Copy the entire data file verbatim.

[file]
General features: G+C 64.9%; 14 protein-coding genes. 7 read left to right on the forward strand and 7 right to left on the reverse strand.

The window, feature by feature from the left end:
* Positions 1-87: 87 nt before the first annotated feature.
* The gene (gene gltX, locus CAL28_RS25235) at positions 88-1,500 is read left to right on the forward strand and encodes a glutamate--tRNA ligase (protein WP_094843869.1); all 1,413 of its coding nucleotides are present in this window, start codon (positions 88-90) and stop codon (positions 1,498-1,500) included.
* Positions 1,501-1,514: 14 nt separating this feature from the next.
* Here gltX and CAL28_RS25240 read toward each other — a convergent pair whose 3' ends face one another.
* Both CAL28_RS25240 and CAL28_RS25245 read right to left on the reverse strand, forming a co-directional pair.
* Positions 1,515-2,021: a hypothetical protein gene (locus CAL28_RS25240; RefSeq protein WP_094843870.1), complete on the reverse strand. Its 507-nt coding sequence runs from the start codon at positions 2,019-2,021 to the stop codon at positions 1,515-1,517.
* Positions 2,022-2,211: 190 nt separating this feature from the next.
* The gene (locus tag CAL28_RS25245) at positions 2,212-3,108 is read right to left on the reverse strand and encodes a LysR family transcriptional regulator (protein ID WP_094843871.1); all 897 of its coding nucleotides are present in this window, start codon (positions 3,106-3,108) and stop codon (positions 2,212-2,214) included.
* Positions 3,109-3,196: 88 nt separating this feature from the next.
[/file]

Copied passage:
General features: G+C 64.9%; 14 protein-coding genes. 7 read left to right on the forward strand and 7 right to left on the reverse strand.

The window, feature by feature from the left end:
* Positions 1-87: 87 nt before the first annotated feature.
* The gene (gene gltX, locus CAL28_RS25235) at positions 88-1,500 is read left to right on the forward strand and encodes a glutamate--tRNA ligase (protein WP_094843869.1); all 1,413 of its coding nucleotides are present in this window, start codon (positions 88-90) and stop codon (positions 1,498-1,500) included.
* Positions 1,501-1,514: 14 nt separating this feature from the next.
* Here gltX and CAL28_RS25240 read toward each other — a convergent pair whose 3' ends face one another.
* Both CAL28_RS25240 and CAL28_RS25245 read right to left on the reverse strand, forming a co-directional pair.
* Positions 1,515-2,021: a hypothetical protein gene (locus CAL28_RS25240; RefSeq protein WP_094843870.1), complete on the reverse strand. Its 507-nt coding sequence runs from the start codon at positions 2,019-2,021 to the stop codon at positions 1,515-1,517.
* Positions 2,022-2,211: 190 nt separating this feature from the next.
* The gene (locus tag CAL28_RS25245) at positions 2,212-3,108 is read right to left on the reverse strand and encodes a LysR family transcriptional regulator (protein ID WP_094843871.1); all 897 of its coding nucleotides are present in this window, start codon (positions 3,106-3,108) and stop codon (positions 2,212-2,214) included.
* Positions 3,109-3,196: 88 nt separating this feature from the next.